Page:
Age Friendly Nottingham to host annual Older Citizens’ Ageing Well Day

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Age Friendly Nottingham is holding its annual Older Citizens’ Ageing Well Day on Tuesday 11 June, 10am to 3pm, in the Council House.

Citizens, their families, carers and those who support older people across the city are invited to learn more about services that are on offer to people as they grow older. The Sheriff of Nottingham, Councillor Patience Ifediora, will officially open the event at 11.15am.

The day is supported by Nottingham City Council, Age Friendly Nottingham and Age UK Nottingham & Nottinghamshire.

Councillor Eunice Campbell-Clark, Nottingham’s Older Citizens’ Champion, said: “Age Friendly Nottingham highlights the importance of older citizens having fulfilled lives and being able to continue to play an active role in their local communities.

“Our Ageing Well Day is very much about promoting the services on offer in the city and highlighting who and what can support older people to help them maintain their independence. For the first time this year the Dining Room in the Council House will showcase local dementia services and Advantage Mobility equipment.”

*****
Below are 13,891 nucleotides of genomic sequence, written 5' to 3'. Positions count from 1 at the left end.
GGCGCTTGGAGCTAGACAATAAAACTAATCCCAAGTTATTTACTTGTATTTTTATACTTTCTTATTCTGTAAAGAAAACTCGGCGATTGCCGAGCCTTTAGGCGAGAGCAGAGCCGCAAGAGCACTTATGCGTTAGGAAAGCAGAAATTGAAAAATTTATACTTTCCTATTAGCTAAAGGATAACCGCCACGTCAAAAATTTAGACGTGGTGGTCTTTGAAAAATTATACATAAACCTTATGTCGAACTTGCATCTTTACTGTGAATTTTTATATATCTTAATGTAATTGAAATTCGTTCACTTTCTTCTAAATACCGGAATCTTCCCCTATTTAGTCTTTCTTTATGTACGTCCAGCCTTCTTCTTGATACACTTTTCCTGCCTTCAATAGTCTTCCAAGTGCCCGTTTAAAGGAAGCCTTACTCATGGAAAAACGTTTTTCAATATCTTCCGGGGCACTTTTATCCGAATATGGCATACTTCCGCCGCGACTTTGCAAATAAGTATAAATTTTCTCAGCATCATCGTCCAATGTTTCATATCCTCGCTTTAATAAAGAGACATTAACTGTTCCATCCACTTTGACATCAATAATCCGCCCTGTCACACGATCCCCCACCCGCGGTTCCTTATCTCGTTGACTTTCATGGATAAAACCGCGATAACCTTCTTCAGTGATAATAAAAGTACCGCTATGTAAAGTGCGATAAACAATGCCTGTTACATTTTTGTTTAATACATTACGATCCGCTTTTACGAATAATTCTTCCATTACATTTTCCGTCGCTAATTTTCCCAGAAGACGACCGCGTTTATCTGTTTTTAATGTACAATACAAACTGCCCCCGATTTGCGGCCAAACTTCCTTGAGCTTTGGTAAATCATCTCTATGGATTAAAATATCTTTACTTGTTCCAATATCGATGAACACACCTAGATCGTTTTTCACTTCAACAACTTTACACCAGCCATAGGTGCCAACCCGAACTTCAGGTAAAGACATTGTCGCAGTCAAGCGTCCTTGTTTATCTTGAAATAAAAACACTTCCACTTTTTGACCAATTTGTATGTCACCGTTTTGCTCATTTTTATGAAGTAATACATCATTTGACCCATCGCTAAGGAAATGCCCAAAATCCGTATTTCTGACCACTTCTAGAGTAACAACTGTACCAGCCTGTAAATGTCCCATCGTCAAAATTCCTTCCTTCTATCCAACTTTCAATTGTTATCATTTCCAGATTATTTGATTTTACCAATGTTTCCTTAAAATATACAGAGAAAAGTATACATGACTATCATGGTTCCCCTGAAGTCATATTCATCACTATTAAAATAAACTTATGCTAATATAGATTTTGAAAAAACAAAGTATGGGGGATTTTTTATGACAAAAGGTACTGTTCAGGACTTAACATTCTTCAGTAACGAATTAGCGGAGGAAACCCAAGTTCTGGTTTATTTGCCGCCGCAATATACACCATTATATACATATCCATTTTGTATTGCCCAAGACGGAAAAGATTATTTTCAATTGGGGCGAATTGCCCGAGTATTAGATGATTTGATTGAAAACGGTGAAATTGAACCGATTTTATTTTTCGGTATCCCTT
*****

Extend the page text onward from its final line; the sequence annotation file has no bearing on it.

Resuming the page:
Nottingham City Council launched the Older Citizens’ Charter in 2014, which sets out the city’s aims to improve the quality of life and promote the independence of older residents. Age Friendly Nottingham brings partners and older people from across the city together to implement the Charter. 

Over 330 retail, community and voluntary premises in the city have signed up to Take a Seat which aims to support the independence of older people. Take a Seat raises awareness of how older people sometimes struggle to go out because there isn’t enough seating available for them to rest. They know that a venue is taking part when they see a ‘We Are Age Friendly’ sticker displayed in windows or on doors. People can also find out who is signed up by going to the Take a Seat webpage.

A third of older people are identified as lonely. Sadly, many become isolated because they find it increasingly difficult to walk from their homes to local shops and community venues such as libraries. One of the biggest problems is that there is no seating for them to rest. Loneliness can also lead to depression and mental decline.

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